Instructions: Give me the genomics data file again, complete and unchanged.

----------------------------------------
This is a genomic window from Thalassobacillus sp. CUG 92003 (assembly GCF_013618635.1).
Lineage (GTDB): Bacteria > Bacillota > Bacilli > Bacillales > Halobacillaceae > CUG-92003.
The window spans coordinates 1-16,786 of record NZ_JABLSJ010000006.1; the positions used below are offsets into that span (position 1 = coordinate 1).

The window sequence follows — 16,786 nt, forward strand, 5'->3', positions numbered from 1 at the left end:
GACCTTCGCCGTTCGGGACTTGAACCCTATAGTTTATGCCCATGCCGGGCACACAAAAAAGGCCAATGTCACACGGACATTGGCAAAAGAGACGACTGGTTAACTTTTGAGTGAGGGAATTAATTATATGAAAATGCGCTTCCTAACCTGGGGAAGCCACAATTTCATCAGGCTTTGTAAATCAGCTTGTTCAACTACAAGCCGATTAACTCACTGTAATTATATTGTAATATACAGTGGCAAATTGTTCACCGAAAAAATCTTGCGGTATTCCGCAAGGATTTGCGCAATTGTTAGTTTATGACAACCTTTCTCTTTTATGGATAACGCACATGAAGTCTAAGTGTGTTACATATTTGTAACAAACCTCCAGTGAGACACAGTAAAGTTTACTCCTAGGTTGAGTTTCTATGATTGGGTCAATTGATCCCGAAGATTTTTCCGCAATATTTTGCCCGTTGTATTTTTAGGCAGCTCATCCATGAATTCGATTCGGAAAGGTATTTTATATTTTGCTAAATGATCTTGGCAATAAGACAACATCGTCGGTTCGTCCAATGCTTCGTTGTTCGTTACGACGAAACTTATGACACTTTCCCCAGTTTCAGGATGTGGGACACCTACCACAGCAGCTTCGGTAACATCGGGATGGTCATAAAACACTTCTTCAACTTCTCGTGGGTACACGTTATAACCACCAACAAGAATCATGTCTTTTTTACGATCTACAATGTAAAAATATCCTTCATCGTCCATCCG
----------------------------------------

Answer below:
This is a genomic window from Thalassobacillus sp. CUG 92003 (assembly GCF_013618635.1).
Lineage (GTDB): Bacteria > Bacillota > Bacilli > Bacillales > Halobacillaceae > CUG-92003.
The window spans coordinates 1-16,786 of record NZ_JABLSJ010000006.1; the positions used below are offsets into that span (position 1 = coordinate 1).

The window sequence follows — 16,786 nt, forward strand, 5'->3', positions numbered from 1 at the left end:
GACCTTCGCCGTTCGGGACTTGAACCCTATAGTTTATGCCCATGCCGGGCACACAAAAAAGGCCAATGTCACACGGACATTGGCAAAAGAGACGACTGGTTAACTTTTGAGTGAGGGAATTAATTATATGAAAATGCGCTTCCTAACCTGGGGAAGCCACAATTTCATCAGGCTTTGTAAATCAGCTTGTTCAACTACAAGCCGATTAACTCACTGTAATTATATTGTAATATACAGTGGCAAATTGTTCACCGAAAAAATCTTGCGGTATTCCGCAAGGATTTGCGCAATTGTTAGTTTATGACAACCTTTCTCTTTTATGGATAACGCACATGAAGTCTAAGTGTGTTACATATTTGTAACAAACCTCCAGTGAGACACAGTAAAGTTTACTCCTAGGTTGAGTTTCTATGATTGGGTCAATTGATCCCGAAGATTTTTCCGCAATATTTTGCCCGTTGTATTTTTAGGCAGCTCATCCATGAATTCGATTCGGAAAGGTATTTTATATTTTGCTAAATGATCTTGGCAATAAGACAACATCGTCGGTTCGTCCAATGCTTCGTTGTTCGTTACGACGAAACTTATGACACTTTCCCCAGTTTCAGGATGTGGGACACCTACCACAGCAGCTTCGGTAACATCGGGATGGTCATAAAACACTTCTTCAACTTCTCGTGGGTACACGTTATAACCACCAACAAGAATCATGTCTTTTTTACGATCTACAATGTAAAAATATCCTTCATCGTCCATCCG